More than half of working-age households are worried about how the EU referendum result will affect their personal finances, new research has found.
The quarterly disposable income index, published by Scottish Friendly and think tank the Social Market Foundation, showed that while households had more spare cash than three months ago, they are also concerned prices will rise and their situation could deteriorate following the shock Brexit vote.
A total of 52 per cent of people between the ages of 25 and 54 reported being "worried about how leaving the EU will affect their financial wellbeing", an increase from the 48 per cent who were concerned before the vote.
Who trusts opinion polls?
|EU referendum: Voted "Leave"||51.9 per cent|
|EU referendum: Voted "Remain"||48.1 per cent|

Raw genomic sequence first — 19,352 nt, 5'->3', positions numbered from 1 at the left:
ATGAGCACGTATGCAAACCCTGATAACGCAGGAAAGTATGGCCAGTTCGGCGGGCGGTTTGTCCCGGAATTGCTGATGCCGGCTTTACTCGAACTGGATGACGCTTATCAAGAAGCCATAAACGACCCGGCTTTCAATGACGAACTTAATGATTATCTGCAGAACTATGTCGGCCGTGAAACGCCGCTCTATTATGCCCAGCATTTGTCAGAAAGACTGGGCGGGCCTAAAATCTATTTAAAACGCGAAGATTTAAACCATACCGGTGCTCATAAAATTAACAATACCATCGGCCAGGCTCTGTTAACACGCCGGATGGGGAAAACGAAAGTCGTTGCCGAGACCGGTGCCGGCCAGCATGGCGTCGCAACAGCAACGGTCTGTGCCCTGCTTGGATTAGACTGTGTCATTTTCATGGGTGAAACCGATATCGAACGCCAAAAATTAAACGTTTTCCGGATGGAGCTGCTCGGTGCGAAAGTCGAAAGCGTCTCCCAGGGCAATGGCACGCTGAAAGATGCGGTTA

|Scottish Friendly: Concerned about finances before referendum||48.1 per cent|
|Scottish Friendly: Concerned about finances after referendum||51.9 per cent|
Younger people, those most likely to have voted to stay in the EU in the June ballot, were considerably more likely to be concerned about the future, with 54 per cent saying they were worried about a hit to jobs, compared to just 27 per cent of the wider population.
Scottish Friendly said: "With growth expected to slow in the wake of the EU referendum result and the dramatic fall in the value of sterling, many still cite concerns about their financial wellbeing, despite unemployment levels remaining relatively low."
Despite worries about the future, the index of average disposable incomes grew over the last three months, rising by 2.4 per cent to £1,024.